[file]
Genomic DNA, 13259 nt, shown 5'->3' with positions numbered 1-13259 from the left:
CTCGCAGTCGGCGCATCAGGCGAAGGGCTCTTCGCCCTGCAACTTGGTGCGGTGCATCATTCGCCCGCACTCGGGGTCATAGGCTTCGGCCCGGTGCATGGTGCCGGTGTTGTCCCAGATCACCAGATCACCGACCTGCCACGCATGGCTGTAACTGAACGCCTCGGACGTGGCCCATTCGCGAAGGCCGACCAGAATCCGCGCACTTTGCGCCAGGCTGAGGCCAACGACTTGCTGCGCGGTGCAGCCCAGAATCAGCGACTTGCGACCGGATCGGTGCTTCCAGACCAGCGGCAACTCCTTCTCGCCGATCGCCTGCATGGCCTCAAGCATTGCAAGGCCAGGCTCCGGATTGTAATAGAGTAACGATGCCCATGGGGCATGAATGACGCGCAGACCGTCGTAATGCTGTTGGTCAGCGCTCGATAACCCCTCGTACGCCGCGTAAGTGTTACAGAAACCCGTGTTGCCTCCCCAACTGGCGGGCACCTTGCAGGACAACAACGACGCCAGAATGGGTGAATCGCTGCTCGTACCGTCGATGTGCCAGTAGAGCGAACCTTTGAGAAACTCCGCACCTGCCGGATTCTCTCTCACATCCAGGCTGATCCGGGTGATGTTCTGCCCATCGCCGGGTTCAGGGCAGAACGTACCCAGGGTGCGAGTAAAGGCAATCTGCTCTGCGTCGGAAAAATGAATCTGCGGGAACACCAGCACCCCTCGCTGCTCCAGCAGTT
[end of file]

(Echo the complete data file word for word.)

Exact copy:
Genomic DNA, 13259 nt, shown 5'->3' with positions numbered 1-13259 from the left:
CTCGCAGTCGGCGCATCAGGCGAAGGGCTCTTCGCCCTGCAACTTGGTGCGGTGCATCATTCGCCCGCACTCGGGGTCATAGGCTTCGGCCCGGTGCATGGTGCCGGTGTTGTCCCAGATCACCAGATCACCGACCTGCCACGCATGGCTGTAACTGAACGCCTCGGACGTGGCCCATTCGCGAAGGCCGACCAGAATCCGCGCACTTTGCGCCAGGCTGAGGCCAACGACTTGCTGCGCGGTGCAGCCCAGAATCAGCGACTTGCGACCGGATCGGTGCTTCCAGACCAGCGGCAACTCCTTCTCGCCGATCGCCTGCATGGCCTCAAGCATTGCAAGGCCAGGCTCCGGATTGTAATAGAGTAACGATGCCCATGGGGCATGAATGACGCGCAGACCGTCGTAATGCTGTTGGTCAGCGCTCGATAACCCCTCGTACGCCGCGTAAGTGTTACAGAAACCCGTGTTGCCTCCCCAACTGGCGGGCACCTTGCAGGACAACAACGACGCCAGAATGGGTGAATCGCTGCTCGTACCGTCGATGTGCCAGTAGAGCGAACCTTTGAGAAACTCCGCACCTGCCGGATTCTCTCTCACATCCAGGCTGATCCGGGTGATGTTCTGCCCATCGCCGGGTTCAGGGCAGAACGTACCCAGGGTGCGAGTAAAGGCAATCTGCTCTGCGTCGGAAAAATGAATCTGCGGGAACACCAGCACCCCTCGCTGCTCCAGCAGTT